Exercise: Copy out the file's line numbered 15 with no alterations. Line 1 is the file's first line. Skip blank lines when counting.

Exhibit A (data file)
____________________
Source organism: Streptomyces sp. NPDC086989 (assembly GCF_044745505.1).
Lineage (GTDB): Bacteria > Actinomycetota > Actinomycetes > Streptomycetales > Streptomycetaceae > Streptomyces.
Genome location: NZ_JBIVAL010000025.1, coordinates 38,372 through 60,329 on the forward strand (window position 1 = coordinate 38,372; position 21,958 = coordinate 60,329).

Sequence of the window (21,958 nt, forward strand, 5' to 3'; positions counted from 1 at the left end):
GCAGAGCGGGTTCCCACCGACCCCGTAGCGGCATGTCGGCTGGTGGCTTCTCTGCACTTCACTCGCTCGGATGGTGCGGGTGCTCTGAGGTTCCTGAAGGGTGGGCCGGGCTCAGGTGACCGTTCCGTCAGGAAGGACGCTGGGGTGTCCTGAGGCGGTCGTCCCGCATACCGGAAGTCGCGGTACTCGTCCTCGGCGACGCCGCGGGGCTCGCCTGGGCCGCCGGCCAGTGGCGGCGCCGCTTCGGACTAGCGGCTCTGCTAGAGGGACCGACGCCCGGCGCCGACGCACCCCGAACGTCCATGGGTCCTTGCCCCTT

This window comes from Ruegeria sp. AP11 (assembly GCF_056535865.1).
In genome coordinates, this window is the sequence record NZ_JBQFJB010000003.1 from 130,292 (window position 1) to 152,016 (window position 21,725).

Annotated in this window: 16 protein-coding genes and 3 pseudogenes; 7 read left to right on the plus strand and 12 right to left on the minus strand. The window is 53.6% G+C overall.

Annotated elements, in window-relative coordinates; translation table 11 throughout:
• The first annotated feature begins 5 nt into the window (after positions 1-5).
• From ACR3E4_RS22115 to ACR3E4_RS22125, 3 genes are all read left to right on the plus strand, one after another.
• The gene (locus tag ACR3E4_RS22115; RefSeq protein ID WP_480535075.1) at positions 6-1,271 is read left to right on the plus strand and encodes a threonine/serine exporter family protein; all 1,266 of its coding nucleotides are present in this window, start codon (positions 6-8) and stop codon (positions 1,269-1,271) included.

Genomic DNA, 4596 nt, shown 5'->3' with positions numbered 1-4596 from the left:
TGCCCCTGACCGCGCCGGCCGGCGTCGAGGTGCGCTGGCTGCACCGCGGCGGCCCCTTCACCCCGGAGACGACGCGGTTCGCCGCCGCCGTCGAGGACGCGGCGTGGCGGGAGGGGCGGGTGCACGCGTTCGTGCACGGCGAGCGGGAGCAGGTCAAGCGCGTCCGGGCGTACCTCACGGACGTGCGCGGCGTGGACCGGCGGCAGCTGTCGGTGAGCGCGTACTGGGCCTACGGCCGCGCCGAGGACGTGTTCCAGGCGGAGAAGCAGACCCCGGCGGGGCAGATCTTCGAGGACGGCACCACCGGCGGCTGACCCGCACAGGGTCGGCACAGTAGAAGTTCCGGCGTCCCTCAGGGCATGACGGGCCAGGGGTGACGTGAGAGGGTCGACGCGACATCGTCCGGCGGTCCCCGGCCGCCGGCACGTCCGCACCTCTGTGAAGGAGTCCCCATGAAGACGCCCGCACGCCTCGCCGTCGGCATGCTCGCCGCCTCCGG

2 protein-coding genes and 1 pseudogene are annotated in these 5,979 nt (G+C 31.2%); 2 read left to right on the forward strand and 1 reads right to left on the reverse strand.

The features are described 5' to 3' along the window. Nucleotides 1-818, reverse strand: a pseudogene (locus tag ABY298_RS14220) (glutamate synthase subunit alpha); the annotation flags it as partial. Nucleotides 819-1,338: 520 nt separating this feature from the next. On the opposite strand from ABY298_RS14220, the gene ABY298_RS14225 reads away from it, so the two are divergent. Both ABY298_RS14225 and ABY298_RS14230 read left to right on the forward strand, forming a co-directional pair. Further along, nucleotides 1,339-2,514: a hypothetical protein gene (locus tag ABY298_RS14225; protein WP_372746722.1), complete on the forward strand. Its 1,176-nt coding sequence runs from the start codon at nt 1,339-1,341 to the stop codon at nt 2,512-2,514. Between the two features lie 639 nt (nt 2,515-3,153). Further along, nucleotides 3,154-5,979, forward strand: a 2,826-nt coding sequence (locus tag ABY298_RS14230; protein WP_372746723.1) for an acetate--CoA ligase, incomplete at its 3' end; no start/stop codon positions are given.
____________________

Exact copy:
2 protein-coding genes and 1 pseudogene are annotated in these 5,979 nt (G+C 31.2%); 2 read left to right on the forward strand and 1 reads right to left on the reverse strand.